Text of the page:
Imagine being a dedicated public servant. You got fired for accurate statistics. Well, you figure, you can make a living with your skill. But then some nasty woman destroys your life with lawsuits to shut you up because she doesn't want people to know the truth.
In 2007, the government of Argentina fired Graciela Bevacqua and other statisticians who were collecting its price statistics and inflation estimates. Since that time, large and disturbing — even shocking — discrepancies have developed between the official inflation estimates (roughly 10% a year) and privately generated estimates announced by Bevacqua and others (roughly 25% a year).
Rather than publishing and defending its methodology for measuring inflation, the Argentine government has chosen to attack the messengers. It has instituted serious administrative fines and criminal charges against Bevacqua and others. The official explanation is that the government was responding to wholesale fruit and vegetable vendors claiming that their sales had decreased, a decline in demand the government said was caused by publication of the private inflation estimates.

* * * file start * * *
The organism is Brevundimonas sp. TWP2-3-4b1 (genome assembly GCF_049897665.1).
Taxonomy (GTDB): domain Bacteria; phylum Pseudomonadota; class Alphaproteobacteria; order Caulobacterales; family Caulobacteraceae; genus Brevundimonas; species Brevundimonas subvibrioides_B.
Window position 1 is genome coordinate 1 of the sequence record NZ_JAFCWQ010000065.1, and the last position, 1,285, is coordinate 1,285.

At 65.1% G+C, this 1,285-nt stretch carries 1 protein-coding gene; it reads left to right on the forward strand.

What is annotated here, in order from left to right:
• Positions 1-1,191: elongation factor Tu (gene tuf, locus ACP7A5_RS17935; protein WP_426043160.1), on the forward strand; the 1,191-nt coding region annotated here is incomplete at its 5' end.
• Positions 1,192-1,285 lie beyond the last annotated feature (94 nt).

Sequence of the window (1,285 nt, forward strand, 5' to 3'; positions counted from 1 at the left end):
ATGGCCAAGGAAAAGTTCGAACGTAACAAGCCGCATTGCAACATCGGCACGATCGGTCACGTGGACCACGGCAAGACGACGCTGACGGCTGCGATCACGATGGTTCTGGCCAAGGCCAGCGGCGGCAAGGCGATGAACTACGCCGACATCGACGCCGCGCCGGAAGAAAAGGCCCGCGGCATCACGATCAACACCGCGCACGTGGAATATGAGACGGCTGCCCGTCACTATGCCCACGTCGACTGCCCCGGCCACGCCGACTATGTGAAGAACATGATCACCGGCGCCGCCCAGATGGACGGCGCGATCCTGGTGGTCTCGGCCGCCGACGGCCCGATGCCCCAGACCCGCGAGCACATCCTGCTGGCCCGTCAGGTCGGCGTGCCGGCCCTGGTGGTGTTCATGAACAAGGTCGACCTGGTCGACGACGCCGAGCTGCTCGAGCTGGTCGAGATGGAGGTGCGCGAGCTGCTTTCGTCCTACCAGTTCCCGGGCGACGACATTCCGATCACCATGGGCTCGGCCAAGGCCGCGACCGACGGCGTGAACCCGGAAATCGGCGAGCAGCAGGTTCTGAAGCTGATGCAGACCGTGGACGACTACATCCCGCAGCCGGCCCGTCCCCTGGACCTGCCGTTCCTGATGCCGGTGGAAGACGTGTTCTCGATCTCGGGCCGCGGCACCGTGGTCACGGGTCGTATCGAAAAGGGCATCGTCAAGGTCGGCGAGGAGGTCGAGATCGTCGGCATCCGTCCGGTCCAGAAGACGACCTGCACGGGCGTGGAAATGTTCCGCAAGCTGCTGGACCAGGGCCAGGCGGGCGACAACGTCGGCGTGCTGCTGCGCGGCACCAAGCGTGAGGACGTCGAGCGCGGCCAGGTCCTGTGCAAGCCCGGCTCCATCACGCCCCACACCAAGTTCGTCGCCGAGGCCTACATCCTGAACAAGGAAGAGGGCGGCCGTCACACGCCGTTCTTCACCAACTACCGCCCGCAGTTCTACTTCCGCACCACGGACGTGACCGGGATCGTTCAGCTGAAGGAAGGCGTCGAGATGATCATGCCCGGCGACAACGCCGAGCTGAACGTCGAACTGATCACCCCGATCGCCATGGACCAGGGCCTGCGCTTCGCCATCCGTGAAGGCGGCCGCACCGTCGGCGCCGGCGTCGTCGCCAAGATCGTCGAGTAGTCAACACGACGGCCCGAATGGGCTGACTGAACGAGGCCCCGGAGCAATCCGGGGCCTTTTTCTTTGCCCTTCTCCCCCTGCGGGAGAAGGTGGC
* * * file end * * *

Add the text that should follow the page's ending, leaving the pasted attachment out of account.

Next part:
It is hard to understand how a change in the demand for fruits and vegetables could result in a charge against the statisticians. While the idea that announcements by private statisticians can move markets is flattering, it is much more likely that the actual increase in the prices of produce, reflected in the inflation rate, led to the decrease in demand.
The fines imposed on the statisticians are substantial, on the order of $100,000 to $150,000. They have yet to be adjudicated by a court. The criminal charges are even more serious. They are based on the proposition that announcing private inflation estimates endangered Argentine national security.